Tuesday, August 2, 2011

History of the Beecroft Cheltenham Civic Trust

Australia’s First Civic Trust: a community focused on preserving its environment & heritage.

On a fine spring day in 1963, residents of one of Beecroft's many attractive tree-lined streets noted a number of long timber poles lying on the road verge, and a number of very deep holes dug ready to receive the poles. Several engineering-wise residents of the street realised that the poles were for high tension electricity mains, the erection of which would mean cutting down, or at the least, ruination of a number of fine gum trees lining the street.

Overnight the affected residents were alerted and the Sydney County Council, the electricity supply authority concerned, was inundated with requests to divert its supply line to save the trees. Local Members of Parliament became involved, the press sent its reporters and photographers, and feeling ran so high that Departmental engineers held a street meeting with the residents on the site.

The result - a simple solution. It was found that with very minor variations to cable lay-out, and the pruning of only a few branches, the line could still go through as intended, sparing the trees and the character of the street - and the expense of tree felling was saved. More importantly, it led to the formation of the Beecroft Cheltenham Civic Trust (BCCT) in 1964.

This, Australia's first Civic Trust, has done much since its foundation, to put the case to both State and Local Government as well as to Statutory Authorities for the survival of what remains of our passive and defenceless natural beauty and for the citizen who wishes to continue to enjoy this natural beauty and other desirable civic amenities.

The Trust was formally incorporated under the New South Wales Incorporation Act of 1984 on 5 December 1988    
Extract from BCCT constitution

As a practicing Horticulturist, Landscape Architect and Consultant Arborist it has been a privilege to be elected by the Beecroft Cheltenham community to serve for the past 5 years as a voluntary member of the BCCT Committee.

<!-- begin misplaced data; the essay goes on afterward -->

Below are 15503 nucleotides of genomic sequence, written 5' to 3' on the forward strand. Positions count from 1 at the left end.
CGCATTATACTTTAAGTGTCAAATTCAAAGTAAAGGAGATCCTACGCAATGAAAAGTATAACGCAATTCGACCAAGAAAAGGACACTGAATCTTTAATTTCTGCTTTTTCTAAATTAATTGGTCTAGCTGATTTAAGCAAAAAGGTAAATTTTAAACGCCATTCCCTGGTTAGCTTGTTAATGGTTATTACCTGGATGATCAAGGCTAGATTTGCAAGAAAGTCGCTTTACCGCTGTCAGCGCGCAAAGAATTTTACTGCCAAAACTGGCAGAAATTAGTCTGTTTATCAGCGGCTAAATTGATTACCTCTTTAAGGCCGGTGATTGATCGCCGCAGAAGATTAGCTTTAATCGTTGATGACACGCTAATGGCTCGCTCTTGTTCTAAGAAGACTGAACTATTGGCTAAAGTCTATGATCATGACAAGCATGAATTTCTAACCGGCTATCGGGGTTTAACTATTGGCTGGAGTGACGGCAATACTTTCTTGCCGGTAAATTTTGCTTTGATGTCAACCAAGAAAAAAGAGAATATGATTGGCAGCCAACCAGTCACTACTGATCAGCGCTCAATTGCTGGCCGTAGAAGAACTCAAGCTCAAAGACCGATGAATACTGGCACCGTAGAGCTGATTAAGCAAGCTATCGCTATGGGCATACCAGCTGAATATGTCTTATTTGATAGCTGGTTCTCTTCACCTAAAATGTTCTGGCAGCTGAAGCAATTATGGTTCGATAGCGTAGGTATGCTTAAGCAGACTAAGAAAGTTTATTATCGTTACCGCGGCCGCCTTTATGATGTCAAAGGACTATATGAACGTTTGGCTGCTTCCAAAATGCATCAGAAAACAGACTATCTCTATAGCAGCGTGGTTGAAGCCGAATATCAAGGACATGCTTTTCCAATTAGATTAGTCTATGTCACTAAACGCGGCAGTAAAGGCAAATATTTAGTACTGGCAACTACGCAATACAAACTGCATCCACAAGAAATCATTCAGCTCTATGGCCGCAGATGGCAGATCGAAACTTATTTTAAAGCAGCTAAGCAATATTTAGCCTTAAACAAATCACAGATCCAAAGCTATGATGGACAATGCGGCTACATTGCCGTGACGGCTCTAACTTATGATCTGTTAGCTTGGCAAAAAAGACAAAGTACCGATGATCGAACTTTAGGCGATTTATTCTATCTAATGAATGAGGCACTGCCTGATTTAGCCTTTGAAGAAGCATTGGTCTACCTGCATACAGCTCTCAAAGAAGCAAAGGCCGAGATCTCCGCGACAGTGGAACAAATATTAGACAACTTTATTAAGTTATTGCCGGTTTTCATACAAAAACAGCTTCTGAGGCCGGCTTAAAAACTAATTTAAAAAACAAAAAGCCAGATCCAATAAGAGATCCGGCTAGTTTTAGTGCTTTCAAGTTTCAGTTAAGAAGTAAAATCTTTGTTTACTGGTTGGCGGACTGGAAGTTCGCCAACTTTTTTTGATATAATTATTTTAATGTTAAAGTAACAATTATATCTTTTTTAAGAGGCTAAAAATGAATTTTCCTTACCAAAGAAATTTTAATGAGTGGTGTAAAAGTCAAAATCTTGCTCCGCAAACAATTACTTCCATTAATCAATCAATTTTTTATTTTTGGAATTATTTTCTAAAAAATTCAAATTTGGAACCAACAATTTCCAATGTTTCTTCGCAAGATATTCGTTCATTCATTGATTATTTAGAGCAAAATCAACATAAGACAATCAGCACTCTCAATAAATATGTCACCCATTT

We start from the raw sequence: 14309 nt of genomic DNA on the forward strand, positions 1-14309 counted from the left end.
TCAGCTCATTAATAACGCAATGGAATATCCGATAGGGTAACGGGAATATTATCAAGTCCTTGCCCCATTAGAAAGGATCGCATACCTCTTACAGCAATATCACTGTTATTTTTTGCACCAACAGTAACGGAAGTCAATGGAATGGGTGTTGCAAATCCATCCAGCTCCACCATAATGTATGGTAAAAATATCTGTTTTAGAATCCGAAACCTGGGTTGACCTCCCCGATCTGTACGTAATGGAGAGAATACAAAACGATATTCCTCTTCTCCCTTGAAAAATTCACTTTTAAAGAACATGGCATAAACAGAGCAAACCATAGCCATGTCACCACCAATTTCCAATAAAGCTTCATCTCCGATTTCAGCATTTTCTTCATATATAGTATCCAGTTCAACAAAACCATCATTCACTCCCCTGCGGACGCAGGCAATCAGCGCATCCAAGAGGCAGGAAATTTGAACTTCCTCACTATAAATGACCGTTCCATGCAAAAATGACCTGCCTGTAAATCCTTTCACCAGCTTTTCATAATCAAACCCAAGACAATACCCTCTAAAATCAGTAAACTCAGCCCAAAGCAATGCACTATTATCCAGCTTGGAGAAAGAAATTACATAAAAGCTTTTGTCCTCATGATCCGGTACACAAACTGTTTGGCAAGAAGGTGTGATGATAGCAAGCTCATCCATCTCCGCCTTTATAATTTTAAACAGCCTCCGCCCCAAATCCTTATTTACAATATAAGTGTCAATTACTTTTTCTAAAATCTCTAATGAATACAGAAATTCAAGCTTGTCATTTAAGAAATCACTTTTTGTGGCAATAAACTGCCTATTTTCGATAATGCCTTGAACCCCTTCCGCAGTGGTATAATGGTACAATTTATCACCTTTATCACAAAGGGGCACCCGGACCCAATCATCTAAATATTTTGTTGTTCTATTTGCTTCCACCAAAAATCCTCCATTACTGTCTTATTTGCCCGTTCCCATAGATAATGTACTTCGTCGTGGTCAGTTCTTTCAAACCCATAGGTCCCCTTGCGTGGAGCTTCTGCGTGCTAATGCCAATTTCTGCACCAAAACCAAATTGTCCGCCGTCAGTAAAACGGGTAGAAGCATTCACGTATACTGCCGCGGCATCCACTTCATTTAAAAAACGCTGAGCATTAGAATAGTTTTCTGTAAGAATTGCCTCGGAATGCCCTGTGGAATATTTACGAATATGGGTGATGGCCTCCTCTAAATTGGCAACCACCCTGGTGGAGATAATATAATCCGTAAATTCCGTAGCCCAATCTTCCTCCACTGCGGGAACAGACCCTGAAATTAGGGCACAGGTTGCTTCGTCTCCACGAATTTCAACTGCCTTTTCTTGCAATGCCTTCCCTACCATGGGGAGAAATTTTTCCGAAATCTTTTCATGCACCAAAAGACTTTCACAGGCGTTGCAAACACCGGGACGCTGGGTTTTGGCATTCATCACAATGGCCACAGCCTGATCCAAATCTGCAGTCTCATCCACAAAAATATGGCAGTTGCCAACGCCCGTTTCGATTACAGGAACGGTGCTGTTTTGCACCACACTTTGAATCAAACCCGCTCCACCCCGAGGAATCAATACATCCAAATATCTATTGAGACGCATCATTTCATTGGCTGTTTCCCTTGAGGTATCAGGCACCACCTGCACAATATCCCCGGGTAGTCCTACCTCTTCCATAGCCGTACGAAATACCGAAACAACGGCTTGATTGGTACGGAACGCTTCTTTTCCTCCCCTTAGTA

The elected 10 members of the BCCT Committee provide expertise in Law, Architecture, Planning, Science, Real Estate and Property, Engineering, Education Business Management, Landscape Architecture, Horticulture, Arboriculture and Surveying.

My specific role within the committee is to deal with Development and Housing matters with a specific focus on the horticultural, landscape, arboricultural and natural environment concerns.

The sub-committee receives throughout each month from Hornsby Shire Council copies of Development Applications lodged within the 2119 post code areas, and is invited to view the application and appended plans / reports and make comments on the application in a written submission to Council by a notification end date within 14-21 days.

To address the above it involves site inspections and assessment of:

·         All proposed development sites, report writing and correspondence in some cases related to objections or non compliance with statuary planing codes applicable to the proposed development
·         Impact on remnant stands of Critically Endangered Ecological Community plantings of Blue Gum High Forest and Sydney Turpentine Iron Bark Forest.
·         Significant planting of native vegetation introduced to the locality
·         Heritage and significant plantings that are of a Cultural valve to the community
·         Street and Habitat trees
·         Riparian corridors and waterways

Council Planning Meetings are attended monthly where necessary to address the Councillors and the Executive Officers with regard to lending support to applications or to expand objections to poor and over development, loss of trees, impact on heritage sites, waterways and environmental  matters before the Council.

The sub-committee of the Trust assists when requested by Council with Development Application before the Land and Environment Court of NSW to provide expert witness evidence in the areas of Horticulture, Arboriculture and Landscape Design.

The tasks performed by the Trust are constant and demanding but in the end very rewarding, knowing that we are leaving future generations with a community built on a strong stewardship towards preserving a small yet important fragment our of natural environment and heritage.

Stuart Pittendrigh MAIH, FAILA, M.Arb. Australia
Consultant Horticulturist, Registered Landscape Architect & Registered Consultant Arborist

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